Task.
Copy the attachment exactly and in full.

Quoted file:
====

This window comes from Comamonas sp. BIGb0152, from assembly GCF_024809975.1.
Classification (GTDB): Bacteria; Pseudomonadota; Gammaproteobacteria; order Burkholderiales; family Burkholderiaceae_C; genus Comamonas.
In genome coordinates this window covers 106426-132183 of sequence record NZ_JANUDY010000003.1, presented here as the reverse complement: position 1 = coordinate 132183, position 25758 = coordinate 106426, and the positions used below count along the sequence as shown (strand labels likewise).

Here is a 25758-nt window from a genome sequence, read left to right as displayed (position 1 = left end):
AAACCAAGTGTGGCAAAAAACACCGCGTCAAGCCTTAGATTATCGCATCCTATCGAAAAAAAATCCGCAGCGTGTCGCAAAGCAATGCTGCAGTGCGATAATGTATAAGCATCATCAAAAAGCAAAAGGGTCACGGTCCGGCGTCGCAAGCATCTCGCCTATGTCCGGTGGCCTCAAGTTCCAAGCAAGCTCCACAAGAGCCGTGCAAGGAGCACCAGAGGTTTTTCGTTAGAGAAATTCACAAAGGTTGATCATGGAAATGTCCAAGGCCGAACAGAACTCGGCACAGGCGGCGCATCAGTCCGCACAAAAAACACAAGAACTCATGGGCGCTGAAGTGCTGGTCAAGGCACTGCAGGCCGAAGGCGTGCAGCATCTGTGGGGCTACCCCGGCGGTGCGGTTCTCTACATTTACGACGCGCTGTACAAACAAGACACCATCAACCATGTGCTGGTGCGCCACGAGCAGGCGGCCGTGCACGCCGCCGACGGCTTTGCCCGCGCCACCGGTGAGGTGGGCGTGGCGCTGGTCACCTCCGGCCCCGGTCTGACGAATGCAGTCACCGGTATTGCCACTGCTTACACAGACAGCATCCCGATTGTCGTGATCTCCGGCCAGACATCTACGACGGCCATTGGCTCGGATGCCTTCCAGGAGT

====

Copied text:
This window comes from Comamonas sp. BIGb0152, from assembly GCF_024809975.1.
Classification (GTDB): Bacteria; Pseudomonadota; Gammaproteobacteria; order Burkholderiales; family Burkholderiaceae_C; genus Comamonas.
In genome coordinates this window covers 106426-132183 of sequence record NZ_JANUDY010000003.1, presented here as the reverse complement: position 1 = coordinate 132183, position 25758 = coordinate 106426, and the positions used below count along the sequence as shown (strand labels likewise).

Here is a 25758-nt window from a genome sequence, read left to right as displayed (position 1 = left end):
AAACCAAGTGTGGCAAAAAACACCGCGTCAAGCCTTAGATTATCGCATCCTATCGAAAAAAAATCCGCAGCGTGTCGCAAAGCAATGCTGCAGTGCGATAATGTATAAGCATCATCAAAAAGCAAAAGGGTCACGGTCCGGCGTCGCAAGCATCTCGCCTATGTCCGGTGGCCTCAAGTTCCAAGCAAGCTCCACAAGAGCCGTGCAAGGAGCACCAGAGGTTTTTCGTTAGAGAAATTCACAAAGGTTGATCATGGAAATGTCCAAGGCCGAACAGAACTCGGCACAGGCGGCGCATCAGTCCGCACAAAAAACACAAGAACTCATGGGCGCTGAAGTGCTGGTCAAGGCACTGCAGGCCGAAGGCGTGCAGCATCTGTGGGGCTACCCCGGCGGTGCGGTTCTCTACATTTACGACGCGCTGTACAAACAAGACACCATCAACCATGTGCTGGTGCGCCACGAGCAGGCGGCCGTGCACGCCGCCGACGGCTTTGCCCGCGCCACCGGTGAGGTGGGCGTGGCGCTGGTCACCTCCGGCCCCGGTCTGACGAATGCAGTCACCGGTATTGCCACTGCTTACACAGACAGCATCCCGATTGTCGTGATCTCCGGCCAGACATCTACGACGGCCATTGGCTCGGATGCCTTCCAGGAGT